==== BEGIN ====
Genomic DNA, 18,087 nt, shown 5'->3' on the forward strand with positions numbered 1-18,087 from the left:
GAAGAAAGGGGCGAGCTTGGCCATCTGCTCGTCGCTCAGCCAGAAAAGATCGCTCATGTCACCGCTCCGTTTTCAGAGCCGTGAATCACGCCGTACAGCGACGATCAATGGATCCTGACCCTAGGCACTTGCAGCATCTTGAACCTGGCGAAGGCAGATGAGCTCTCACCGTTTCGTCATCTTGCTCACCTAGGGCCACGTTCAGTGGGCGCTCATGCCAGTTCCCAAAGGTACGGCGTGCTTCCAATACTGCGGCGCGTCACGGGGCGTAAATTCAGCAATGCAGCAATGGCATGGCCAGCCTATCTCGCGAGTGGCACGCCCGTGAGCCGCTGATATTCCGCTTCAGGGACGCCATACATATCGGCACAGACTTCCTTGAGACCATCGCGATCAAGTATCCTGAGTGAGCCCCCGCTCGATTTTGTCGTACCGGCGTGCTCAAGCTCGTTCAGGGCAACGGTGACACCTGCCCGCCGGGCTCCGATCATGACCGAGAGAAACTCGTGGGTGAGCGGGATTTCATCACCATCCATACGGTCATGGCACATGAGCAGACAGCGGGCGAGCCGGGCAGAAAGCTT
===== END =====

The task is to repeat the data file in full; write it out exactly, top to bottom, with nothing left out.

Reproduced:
Genomic DNA, 18,087 nt, shown 5'->3' on the forward strand with positions numbered 1-18,087 from the left:
GAAGAAAGGGGCGAGCTTGGCCATCTGCTCGTCGCTCAGCCAGAAAAGATCGCTCATGTCACCGCTCCGTTTTCAGAGCCGTGAATCACGCCGTACAGCGACGATCAATGGATCCTGACCCTAGGCACTTGCAGCATCTTGAACCTGGCGAAGGCAGATGAGCTCTCACCGTTTCGTCATCTTGCTCACCTAGGGCCACGTTCAGTGGGCGCTCATGCCAGTTCCCAAAGGTACGGCGTGCTTCCAATACTGCGGCGCGTCACGGGGCGTAAATTCAGCAATGCAGCAATGGCATGGCCAGCCTATCTCGCGAGTGGCACGCCCGTGAGCCGCTGATATTCCGCTTCAGGGACGCCATACATATCGGCACAGACTTCCTTGAGACCATCGCGATCAAGTATCCTGAGTGAGCCCCCGCTCGATTTTGTCGTACCGGCGTGCTCAAGCTCGTTCAGGGCAACGGTGACACCTGCCCGCCGGGCTCCGATCATGACCGAGAGAAACTCGTGGGTGAGCGGGATTTCATCACCATCCATACGGTCATGGCACATGAGCAGACAGCGGGCGAGCCGGGCAGAAAGCTT